where{ψn}Nn=0−1 are the Lagrange interpolation polynomials at the

Chebyshev-Gauss-Radau nodes on [0, θw], i.e.

Θj =

θw

2

1 + cos

2πj

2N −1

, j = 0, . . . , N −1. (26)

The above choice, as opposed to the more standard Chebyshev-Gauss-Lobatto collocation, see e.g. [3], §2.4, results from the nature of the boundary condi-tion along Θ = θw. For completeness, we derive below the expression of the

collocation derivative for Chebyshev-Gauss-Radau nodes (which we have not been able to find in the literature).

Lemma 1 The Lagrange interpolation polynomials on the Chebyshev-Gauss-Radau nodes (26) are given by

ψj(Θ) =

1

cj

θw −Θ

Θ−Θj

1

NT

0 N

θw

−1

+ 1

N −1T

0

N−1

θw

−1

, j = 0, . . . , N−1,

where

c0= 1−2N,

cj=−

θw

2Θj

Ncos 2πN j

2N −1+ (N−1) cos

2π(N −1)j

2N −1

!

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and TN(x) = cos(Narccosx), |x| ≤ 1, is the Chebyshev polynomial of degree

N.

The above result can easily be verified through the use of L’Hospital’s rule and elementary properties of the Chebyshev polynomials. Interpolation at the nodes (26) of a function u of Θ defined in [0, θw] simply takes the form

INu(Θ) =

N−1

X

j=0

u(Θj)ψj(Θ).

By definition, the Chebyshev collocation derivative ofuat those nodes is then

(INu)0(Θl) =

N−1

X

j=0

u(Θj)ψj0(Θl) =

N−1

X

j=0

Dlju(Θj),

with Dlj = ψj0(Θl). The collocation derivative at the nodes can then be

ob-tained through matrix multiplication. Elementary albeit tedious calculations lead to the following expressions

Dlj =

                                                                         2

3θwN(N−1), if l=j = 0,

2

c0θwsin 22N2πl1(Ncos

2N πl

2N−1+(N−1) cos

2(N−1)πl

2N−1 ) if j = 0,

l= 1, . . . , N −1,

cl

cj

1

Θl−Θj if j = 1, . . . , N −1,

j 6=l, l= 0, . . . , N −1,

− 1

4Θj

3θw−2Θj

θw−Θj −

θw

4cjΘj

1

Θj(θw−Θj) ·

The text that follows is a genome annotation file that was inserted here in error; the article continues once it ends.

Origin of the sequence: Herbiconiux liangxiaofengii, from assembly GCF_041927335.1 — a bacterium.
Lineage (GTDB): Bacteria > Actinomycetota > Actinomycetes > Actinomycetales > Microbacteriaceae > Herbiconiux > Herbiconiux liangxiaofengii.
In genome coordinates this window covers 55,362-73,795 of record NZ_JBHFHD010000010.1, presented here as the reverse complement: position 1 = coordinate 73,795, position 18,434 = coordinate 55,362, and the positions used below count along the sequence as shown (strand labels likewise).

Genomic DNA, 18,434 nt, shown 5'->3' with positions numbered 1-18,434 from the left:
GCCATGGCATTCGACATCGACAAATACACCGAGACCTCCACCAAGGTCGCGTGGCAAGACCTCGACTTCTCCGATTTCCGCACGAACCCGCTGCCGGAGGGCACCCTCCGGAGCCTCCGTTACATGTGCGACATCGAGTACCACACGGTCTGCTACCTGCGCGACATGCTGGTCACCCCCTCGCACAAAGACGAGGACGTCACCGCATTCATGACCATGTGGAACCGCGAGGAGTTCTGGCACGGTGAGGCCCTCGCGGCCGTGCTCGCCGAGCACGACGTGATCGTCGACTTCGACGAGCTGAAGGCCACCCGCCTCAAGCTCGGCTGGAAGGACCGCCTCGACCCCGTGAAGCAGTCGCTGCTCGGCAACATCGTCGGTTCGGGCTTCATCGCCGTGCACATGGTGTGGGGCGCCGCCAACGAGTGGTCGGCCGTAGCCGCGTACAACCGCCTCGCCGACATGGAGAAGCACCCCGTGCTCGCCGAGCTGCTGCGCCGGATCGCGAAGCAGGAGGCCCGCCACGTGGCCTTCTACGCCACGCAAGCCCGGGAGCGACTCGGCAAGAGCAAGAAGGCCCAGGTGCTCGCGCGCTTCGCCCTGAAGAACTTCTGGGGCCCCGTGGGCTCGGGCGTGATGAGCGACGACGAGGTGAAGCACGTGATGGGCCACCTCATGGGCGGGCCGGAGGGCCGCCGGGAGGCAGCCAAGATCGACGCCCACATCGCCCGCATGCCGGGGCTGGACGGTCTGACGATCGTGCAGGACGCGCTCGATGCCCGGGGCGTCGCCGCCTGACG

N2 sin(Narccos(2Θθwj−1))

+(N−1)2 sin((N−1) arccos(2Θθwj−1))

if j =l= 1, . . . , N −1.

To minimize round-off errors, trigonometric identities are used to express the quantities Θl−Θj [18], namely

Θl−Θj =θw sin

π

2N −1(j+l)

sin

π

2N −1(j −l)

, j, l = 0, . . . , N−1.

Further, as suggested in [1], the differentiation matrixD is made to represent exactly the derivative of a constant by numerically satisfying the identity

PN−1

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computed using the above formula while the diagonal entries are determined by

Dll =−

N−1

X

j=0,j6=l

Dlj, l = 0, . . . , N −1.

In the Φ direction, the collocation points are taken as the usual Fourier collo-cation nodes, i.e.,

Φl=φw

2l M −1

!

, l = 0, . . . , M −1. (27)

Let U be the N × M matrix of coefficients Unm, n = 0, . . . , N − 1, m =

0, . . . , M/2−1,−M/2, . . . ,−1 for one of the variables under consideration and letW be the M ×M Fourier matrix

W =

             

1 1 1 . . . 1 1 ωM ωM2 . . . ω

M−1

M

1 ω2

M ωM4 . . . ω

2(M−1)

M

. . . .

1 ωMM−1 ωM2(M−1) . . . ωM(M−1)2

             

,

where ωM = e2πi/M is the primitive M-th root of unity. Further, if Λ is the

M ×M diagonal matrix with diagonal [0, . . . , M/2−1,−M/2, . . . ,−1], then for any pair j and l, j = 0, . . . , N −1, l = 0, . . . , M −1, the nodal values of

UN M and its derivatives can be expressed as follows

UN M(Θj,Φl) = (U W)jl,

∂ΘUN M(Θj,Φl) = (DU W)jl,

∂ΦUN M(Θj,Φl) = 4i(UΛW)jl.

Each of the ten unknowns Trr, Trθ,Tθθ, Trφ,Tθφ,Tφφ,Vr,Vθ, Vφ and L is now

expanded according to (25). Their coefficient matrices are denoted Urr, Urθ,

Uθθ,Urφ,Uθφ,Uφφ,Ur,Uθ,Uφ andU, respectively. The discretized equations5

are obtained as follows

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0 0.2 0.4 0.6 0.8 1 0

100 200 300 400 500 600

eccentricity

stress difference percentage

2 4 6 8 10 12 14 16 18 20 0

20 40 60 80 100 120 140 160

p

stress difference percentage

Fig. 2.Effect of the geometry on the normal wall stress. Left: effect of the eccentric-ity in vertical hoppers with elliptical cross-sections given by (28) for E between 0 and 0.866. Right: effect of the parameterpon the normal wall stress in vertical hop-pers with square like cross-sections given by (29) for p between 2 and 20. Material parameters correspond to corn in a steel hopper: angle of internal frictionδ= 32.1◦, angle of wall friction = 11.7◦.

• equations (9-18), written in terms of (Θ,Φ), are satisfied at the collocation points {(Θj,Φl)}, j = 1, . . . , N −1,l = 0, . . . , M −1,

• at the boundary nodes {Θ0,Φl)}, l = 0, . . . , M −1, equations (9-11) are

replaced by the boundary conditions (19-21), i.e., equations (12-18) and (19-21), all written in terms of (Θ,Φ), are satisfied there,